1. Limited time only! Sign up for a free 30min personal tutor trial with Chegg Tutors
    Dismiss Notice
Dismiss Notice
Join Physics Forums Today!
The friendliest, high quality science and math community on the planet! Everyone who loves science is here!

Wave reflection in Closed End Wind Instrument

  1. Sep 12, 2014 #1
    Hi, I am a little confused with the phase change that occurs in closed end wind instruments. According to http://newt.phys.unsw.edu.au/jw/flutes.v.clarinets.html, the phase does not change when the sound wave reflects off the closed end of the instrument. I thought that the phase changes by 180 degrees after reflecting off a denser medium?

    Thank You
  2. jcsd
  3. Sep 14, 2014 #2
    I'm sorry you are not finding help at the moment. Is there any additional information you can share with us?
  4. Sep 14, 2014 #3


    User Avatar
    Science Advisor
    Homework Helper

    Remember sound waves in a fluid are longitudunal waves, not transverse waves like vibrations of a string.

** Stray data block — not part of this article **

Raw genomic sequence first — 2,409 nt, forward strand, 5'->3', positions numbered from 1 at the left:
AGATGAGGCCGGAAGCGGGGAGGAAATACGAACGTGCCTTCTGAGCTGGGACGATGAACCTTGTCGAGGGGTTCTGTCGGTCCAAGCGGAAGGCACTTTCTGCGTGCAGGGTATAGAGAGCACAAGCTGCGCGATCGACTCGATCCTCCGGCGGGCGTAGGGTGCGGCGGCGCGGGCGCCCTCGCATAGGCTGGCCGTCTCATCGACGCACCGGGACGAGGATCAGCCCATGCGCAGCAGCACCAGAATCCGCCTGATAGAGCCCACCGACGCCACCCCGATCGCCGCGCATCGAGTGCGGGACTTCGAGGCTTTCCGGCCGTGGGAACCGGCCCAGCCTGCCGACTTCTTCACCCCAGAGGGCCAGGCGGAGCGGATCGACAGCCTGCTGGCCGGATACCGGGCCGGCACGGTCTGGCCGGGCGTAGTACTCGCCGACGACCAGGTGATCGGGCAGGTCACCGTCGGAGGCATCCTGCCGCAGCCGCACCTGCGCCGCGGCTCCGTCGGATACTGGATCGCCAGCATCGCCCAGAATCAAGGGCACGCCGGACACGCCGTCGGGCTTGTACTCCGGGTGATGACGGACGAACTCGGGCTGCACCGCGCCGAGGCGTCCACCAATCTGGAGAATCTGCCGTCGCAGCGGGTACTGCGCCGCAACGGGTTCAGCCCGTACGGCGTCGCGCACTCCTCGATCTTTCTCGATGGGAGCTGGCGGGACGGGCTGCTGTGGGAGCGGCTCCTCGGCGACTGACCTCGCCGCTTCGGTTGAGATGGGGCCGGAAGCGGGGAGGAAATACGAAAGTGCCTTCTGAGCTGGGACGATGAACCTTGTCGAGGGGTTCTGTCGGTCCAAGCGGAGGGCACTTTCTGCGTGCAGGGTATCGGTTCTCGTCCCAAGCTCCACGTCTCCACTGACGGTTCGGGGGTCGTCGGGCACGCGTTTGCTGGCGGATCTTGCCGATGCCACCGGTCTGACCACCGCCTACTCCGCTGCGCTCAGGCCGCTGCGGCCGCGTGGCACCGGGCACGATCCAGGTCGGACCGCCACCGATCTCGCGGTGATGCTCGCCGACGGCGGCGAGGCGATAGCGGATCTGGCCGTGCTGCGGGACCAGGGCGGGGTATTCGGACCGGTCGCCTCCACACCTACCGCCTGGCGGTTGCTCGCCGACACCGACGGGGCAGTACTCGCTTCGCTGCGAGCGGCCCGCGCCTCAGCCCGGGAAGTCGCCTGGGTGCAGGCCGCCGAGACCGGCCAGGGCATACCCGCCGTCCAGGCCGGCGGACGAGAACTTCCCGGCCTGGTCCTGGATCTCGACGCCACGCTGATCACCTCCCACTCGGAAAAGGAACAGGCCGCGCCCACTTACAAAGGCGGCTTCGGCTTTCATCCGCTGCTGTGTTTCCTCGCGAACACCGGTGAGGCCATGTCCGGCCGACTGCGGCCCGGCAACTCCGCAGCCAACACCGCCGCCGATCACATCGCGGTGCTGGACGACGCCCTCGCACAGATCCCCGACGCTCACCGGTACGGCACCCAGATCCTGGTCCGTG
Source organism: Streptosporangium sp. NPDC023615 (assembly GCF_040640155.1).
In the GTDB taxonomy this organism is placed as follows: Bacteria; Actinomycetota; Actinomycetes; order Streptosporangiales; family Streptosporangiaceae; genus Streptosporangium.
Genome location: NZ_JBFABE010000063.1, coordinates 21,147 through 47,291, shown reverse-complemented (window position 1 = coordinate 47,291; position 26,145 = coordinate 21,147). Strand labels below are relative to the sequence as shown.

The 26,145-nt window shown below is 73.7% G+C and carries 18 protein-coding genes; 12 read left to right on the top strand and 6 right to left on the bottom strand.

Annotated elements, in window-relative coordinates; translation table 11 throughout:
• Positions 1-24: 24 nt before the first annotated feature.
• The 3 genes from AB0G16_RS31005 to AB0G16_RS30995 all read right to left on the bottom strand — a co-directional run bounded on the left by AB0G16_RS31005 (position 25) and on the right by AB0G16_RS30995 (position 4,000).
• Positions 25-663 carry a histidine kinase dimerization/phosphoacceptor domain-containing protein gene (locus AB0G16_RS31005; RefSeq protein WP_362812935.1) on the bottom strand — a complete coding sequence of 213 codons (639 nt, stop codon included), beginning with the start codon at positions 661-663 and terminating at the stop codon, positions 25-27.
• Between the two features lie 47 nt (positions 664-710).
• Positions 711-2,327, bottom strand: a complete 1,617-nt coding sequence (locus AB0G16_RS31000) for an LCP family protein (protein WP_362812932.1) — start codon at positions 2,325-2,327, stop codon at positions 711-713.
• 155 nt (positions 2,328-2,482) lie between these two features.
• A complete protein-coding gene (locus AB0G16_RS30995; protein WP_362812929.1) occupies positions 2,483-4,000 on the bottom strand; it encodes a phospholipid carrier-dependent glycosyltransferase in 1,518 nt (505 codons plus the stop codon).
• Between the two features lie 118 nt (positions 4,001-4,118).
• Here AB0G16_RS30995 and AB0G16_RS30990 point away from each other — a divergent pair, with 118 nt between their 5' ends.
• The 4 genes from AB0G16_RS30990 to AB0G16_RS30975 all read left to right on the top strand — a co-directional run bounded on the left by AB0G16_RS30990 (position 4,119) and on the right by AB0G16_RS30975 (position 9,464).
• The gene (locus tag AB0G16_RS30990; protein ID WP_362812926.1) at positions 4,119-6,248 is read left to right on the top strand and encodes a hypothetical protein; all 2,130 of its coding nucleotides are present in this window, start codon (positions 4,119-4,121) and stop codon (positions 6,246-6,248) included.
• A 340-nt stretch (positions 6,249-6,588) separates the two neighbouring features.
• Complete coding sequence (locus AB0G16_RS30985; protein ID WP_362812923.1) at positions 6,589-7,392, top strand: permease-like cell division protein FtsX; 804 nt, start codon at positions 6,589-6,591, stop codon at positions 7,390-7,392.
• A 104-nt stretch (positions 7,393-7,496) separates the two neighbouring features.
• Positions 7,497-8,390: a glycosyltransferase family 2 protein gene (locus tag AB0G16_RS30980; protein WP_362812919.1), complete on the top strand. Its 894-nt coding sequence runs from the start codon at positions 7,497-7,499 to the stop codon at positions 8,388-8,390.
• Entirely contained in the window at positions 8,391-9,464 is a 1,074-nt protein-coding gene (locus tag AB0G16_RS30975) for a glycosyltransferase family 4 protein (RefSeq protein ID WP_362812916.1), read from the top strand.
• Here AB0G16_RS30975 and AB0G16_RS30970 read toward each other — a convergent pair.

For the pressure reflection from a closed end, think of it this way: if there is a positive pressure pulse approaching the end, there is more air in the tube than there would be if there was no pulse. So if the phase inverted to give a negative pressure pulse, where is that "extra" air going to end up? There is nowhere for it to go, and the pressure pulse doesn't invert.

    At the open end, the pressure pulse leaves the tube and dissipates in the outside air, leaving a partial vacuum behind it - which looks like a negative pressure pulse, or a phase inversion.

    Note, the velocity pulse at the closed end does invert. But the velocity doesn't invert at the open end, because the air "in fromt of" the reflected negative pressure pulse is traveling towards the open end, to "fill up" the region of negative pressure as the pressure pulse moves further into the pipe.
  5. Sep 15, 2014 #4
    Ahhh, I see. Well that cleared it up! Thanks to the both of you!
Share this great discussion with others via Reddit, Google+, Twitter, or Facebook